Don’t let greed or fear guide asset allocation decisions – Here is why

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March 13, 2018 1:08 AM

Risk management in portfolio management is seen as a key framework only when the market indicies are going south or when there is a gloomy scenario.

asset, asset allocation , Risk management, markets, moneyRisk management in portfolio management is seen as a key framework only when the market indicies are going south or when there is a gloomy scenario.

Risk management in portfolio management is seen as a key framework only when the market indicies are going south or when there is a gloomy scenario. This has been noticed since time immemorial and it is said: “In times of war prepare for peace and in times of peace be prepared for war”. When represented in investment management terms, it means that when the markets are euphoric, do consider asset allocation and liquidity needs and when the markets are less buoyant, consider the evolving green shoots and revisit asset allocation.

Lessons from February 2018

What has the equity market movements of February 2018 thrown light at? History repeats and you as an investor is condemned to repeat the same mistakes. (If not all the investors, majority of them definitely). And why do we refuse to learn from history? Is it the greed for more or the fear of missing out ( FOMO)? Or is it a combination of both? Building up a portfolio from scratch and then nurturing the growth, the distribution of the proceeds for meeting the goals is a simple process. But what kills the whole framework is the detour we, as an investor, take on account of greed and FOMO. So in investing, the EQ (emotional quotient) should be more than the IQ (intelligent quotient) to be a success.

Risk management in portfolio

How can you as an investor set up the risk management framework in the portfolio? Even before you invest, do consider a scenario of what will be your action if the equity indices or the asset class in which you have invested witnesses a downward movement in prices exceeding 20%? Will you stay put? Or will you exit? Or will you buy more? Or will you buy in tranches? There is no right answer to the above situation. It depends purely on your investing strategy and the time horizon and the liquidity needs. So the first and the most important rule is to know yourself—your EQ—to be more specific. Are you prone to stress or pain at times of volatility? During 2007-2017, an investment in a large-cap mutual fund scheme delivered a return close to 14.5% (a growth of more than 4.3 times), but then on eight different occasions, the portfolio went south, in excess of 12% and on one occasion close to 40%. Can you bear this volatility over a decade of investing?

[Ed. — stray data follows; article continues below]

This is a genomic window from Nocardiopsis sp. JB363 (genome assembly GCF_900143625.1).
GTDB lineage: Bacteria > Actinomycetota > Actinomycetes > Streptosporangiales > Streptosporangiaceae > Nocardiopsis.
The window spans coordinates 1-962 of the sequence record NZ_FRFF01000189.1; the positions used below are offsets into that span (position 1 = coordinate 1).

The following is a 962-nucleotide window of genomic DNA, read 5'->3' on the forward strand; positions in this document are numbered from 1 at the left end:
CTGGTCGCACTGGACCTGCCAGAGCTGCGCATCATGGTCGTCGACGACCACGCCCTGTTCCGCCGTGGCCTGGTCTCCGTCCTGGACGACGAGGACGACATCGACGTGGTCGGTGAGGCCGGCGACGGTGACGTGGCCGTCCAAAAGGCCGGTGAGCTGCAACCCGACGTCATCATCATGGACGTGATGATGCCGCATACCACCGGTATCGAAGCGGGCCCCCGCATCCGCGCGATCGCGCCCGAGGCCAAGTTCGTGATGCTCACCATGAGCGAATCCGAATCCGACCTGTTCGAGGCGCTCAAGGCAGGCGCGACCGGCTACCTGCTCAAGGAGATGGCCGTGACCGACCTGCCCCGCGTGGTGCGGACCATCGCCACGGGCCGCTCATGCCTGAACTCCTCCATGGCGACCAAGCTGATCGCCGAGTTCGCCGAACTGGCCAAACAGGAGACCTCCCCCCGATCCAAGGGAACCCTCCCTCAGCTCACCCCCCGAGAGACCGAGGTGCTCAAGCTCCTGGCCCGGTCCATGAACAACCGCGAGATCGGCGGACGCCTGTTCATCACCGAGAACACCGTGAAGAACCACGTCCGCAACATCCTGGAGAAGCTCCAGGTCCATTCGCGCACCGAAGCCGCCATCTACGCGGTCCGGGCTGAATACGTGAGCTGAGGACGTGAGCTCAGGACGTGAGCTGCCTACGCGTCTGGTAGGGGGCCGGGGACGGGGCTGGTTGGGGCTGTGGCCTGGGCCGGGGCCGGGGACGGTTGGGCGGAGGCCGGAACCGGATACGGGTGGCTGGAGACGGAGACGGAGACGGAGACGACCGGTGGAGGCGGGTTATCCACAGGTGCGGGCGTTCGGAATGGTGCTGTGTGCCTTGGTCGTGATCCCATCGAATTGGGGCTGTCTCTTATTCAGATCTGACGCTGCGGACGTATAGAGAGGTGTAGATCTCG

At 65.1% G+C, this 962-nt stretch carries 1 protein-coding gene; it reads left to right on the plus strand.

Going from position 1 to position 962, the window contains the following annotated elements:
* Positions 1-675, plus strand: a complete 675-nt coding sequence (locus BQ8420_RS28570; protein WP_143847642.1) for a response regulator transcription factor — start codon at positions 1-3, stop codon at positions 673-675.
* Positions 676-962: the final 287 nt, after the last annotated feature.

Build investing strategies

Today, the Indian markets have historical data based on which scenario building can be carried out. And this scenario building can help and complement you in developing strategies. The other important point is to have the asset allocation in place. Do not allocate funds for short-term liquidity in volatile asset class. Ask those investors who invested in equities between November 2017 to January 2018 the funds which were required at a notice of 0-3 months. Majority of them, on redemption, had to take a loss in capital. Whatever the circumstances, do not let greed guide the decision of asset allocation. At the same time, even fear should not guide the decision making in asset allocation. Look at the time horizon, liquidity needs and company fundamentals closely before investing in volatile times. Another risk factor to consider is the liquidity available for exit. Many a time, on account of circuit breakers in the stock, an investor is unable to exit at the price he wants. In such instances, he can exit only when the circuit break restrictions are removed, or he has to be extremely lucky that the order has got executed. Risk is a critical part which drives the portfolio building and management process. Never ever should one compromise on this part.

The writer is founder and managing partner, BellWether Advisors LLP

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